TABLE I.DATA ON WELLS, TREATMENT AND RESULTS Well Treatment Data Treatment Results, G.p.m. production N 0. Total Static Diameter (inches) Gals. G.p.m. injection Depth Water mound Gals. acid Before After (ft.) Level (ft.) Well Casing Pump Water Water Acid that the water added in this stage-which stage takes from two to five minutes be added at a greater rate than the formation adjacent the bore can accept. This provides for an accumulation of water in the interstices of the formation 22 above its static water level. The volume of the water so raised above the static water level is determined by direct measurement to be conical with the axis of the cone coaxial with the axis of the well bore. For this purpose the volumetric capacity of tank 56 needs to be no more than about 10,000 gallons although 8,000 gallon capacity is adequate. The accumulation of water above the static water level will be herebelow referred to as a mound although this is a mound of water in the interstices of a porous formation and not an accumulation of entirely unrestrained liquid. On the cessation of the height of the mound to continue to rise, although 60 More broadly, the quantity of fluid Q delivered from the point of injection of fluid to the mound zone '82 in the period shown in FIGURES 1 and 2 wherein the mound is built up may be expressed as where D is the distance from level 24 (the lower surface of the formation from which surface level the injected volume rises to level 48), d is the height of the mound 70 82, P :is the pressure of liquid at surface 24, R is the radius of the cone or mound 82 from level 48, and r is the radius of the bore.

R may be estimated from (using data of Example 2 of Table 1) assuming the mound to be conical and con- 7 tain 6,000 gallons water and the specific yield of the formation to be 0.166 and the mound height being directly measured by an electric probe in annular zone 46 0.166 specific yield 1/37r 75 ft.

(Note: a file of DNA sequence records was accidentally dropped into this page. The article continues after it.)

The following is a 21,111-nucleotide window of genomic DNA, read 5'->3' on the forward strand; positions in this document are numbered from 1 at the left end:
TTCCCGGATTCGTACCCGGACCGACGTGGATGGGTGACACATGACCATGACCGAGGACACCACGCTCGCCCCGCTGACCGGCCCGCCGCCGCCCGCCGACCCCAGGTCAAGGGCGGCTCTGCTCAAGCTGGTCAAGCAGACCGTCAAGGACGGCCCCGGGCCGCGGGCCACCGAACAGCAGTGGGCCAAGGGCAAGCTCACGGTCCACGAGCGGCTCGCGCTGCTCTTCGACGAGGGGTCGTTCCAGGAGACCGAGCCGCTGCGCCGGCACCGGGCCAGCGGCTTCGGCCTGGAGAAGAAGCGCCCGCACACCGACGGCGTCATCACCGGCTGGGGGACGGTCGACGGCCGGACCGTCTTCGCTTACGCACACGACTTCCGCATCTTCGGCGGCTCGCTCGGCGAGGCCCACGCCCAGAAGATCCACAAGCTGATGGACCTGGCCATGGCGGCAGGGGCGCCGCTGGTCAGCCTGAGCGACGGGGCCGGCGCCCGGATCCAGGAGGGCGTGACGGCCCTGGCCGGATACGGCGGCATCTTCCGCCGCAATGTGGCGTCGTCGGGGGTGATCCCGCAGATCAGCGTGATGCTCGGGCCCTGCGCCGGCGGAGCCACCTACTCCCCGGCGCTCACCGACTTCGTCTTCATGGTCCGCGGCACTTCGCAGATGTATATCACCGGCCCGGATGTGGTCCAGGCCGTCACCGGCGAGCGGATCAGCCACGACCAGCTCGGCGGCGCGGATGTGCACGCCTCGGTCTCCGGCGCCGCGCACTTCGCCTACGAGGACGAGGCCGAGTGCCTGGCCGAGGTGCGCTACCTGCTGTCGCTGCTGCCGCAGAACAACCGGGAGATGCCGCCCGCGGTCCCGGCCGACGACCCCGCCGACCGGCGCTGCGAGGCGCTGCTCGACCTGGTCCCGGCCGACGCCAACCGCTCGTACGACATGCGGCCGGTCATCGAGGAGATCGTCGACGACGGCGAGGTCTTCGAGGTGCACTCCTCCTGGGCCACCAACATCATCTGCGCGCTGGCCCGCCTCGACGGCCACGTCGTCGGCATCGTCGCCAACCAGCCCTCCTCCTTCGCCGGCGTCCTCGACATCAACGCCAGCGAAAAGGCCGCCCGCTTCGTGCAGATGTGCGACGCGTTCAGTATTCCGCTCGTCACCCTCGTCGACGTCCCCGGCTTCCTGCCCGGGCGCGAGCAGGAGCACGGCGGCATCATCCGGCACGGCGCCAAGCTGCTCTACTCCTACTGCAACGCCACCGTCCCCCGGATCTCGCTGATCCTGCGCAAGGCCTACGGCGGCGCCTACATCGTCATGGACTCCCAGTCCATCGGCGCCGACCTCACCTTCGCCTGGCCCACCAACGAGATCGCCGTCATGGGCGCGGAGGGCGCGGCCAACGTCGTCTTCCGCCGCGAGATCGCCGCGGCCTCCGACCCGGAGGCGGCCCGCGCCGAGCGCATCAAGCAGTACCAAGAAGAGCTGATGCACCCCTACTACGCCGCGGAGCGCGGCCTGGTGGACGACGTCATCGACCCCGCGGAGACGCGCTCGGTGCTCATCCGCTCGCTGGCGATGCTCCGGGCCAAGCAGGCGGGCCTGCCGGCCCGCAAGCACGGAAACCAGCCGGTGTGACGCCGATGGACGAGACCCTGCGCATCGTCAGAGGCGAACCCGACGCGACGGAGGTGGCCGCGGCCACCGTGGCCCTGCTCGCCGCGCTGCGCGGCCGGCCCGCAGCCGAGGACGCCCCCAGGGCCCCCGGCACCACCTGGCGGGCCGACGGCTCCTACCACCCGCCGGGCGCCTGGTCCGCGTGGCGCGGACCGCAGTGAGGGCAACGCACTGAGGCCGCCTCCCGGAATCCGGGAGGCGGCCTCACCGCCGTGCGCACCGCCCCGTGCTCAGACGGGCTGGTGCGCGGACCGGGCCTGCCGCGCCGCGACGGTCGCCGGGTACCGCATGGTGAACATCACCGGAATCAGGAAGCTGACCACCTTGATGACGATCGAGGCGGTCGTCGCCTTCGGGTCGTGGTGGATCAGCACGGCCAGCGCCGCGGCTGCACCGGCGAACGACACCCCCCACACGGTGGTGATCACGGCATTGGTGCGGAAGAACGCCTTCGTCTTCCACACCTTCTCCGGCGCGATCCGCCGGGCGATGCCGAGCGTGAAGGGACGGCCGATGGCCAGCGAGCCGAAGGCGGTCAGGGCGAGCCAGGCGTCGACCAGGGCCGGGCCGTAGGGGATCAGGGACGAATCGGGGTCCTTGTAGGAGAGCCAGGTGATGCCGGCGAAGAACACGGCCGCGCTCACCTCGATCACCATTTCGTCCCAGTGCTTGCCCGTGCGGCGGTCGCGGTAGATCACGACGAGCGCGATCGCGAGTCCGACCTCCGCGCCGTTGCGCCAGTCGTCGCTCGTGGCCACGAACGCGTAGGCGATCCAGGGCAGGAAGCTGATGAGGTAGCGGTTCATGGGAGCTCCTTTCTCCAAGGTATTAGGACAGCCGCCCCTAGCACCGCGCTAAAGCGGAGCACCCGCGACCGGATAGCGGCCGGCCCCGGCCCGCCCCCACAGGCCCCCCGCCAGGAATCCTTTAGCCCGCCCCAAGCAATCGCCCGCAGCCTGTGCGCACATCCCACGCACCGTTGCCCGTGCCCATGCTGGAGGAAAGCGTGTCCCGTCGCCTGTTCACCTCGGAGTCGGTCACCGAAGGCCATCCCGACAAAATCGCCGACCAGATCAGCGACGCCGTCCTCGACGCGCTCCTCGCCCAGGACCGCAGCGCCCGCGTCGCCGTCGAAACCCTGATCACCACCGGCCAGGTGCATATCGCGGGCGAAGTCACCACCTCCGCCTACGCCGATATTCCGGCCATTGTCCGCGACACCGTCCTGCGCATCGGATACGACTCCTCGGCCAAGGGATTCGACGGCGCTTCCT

=24] feet A greater radius R is required for influencing the desired radial flow of treating fluid from the well bore when the point of exit of that fluid into the formation is at a greater distance from the bottom of the mound.

While hydrochloric acid is used in the exemplary embodiments of Table I other acids and liquids particularly adapted to the characteristics of the formation to be treated may be used in place of hydrochloric acid and in combination therewith, e.g. hydrofluoric acid and kerosene (10%20% by weight).

It is also within the scope of this invention that, as shown in FIGURE 5, a second pipe 92 is located in space 46 within casing 30. Pipe 92 extends above surface 32 and is there connected to a liquid reservoir tank 9 6 by a valve line 94. Pipe 92 has a plurality of outlet openings, 100, adjacent the lower portion of the formation 22. In this arrangement, the outlet 44 of line 42 (in impeller housing 12) may be raised in order to more selectively treat a portion of the zone radially removed from the bore 21 and with the lowest point of such zone portion being higher than the lowest portion of the zone treated in the process of FIGURES 1 through 4.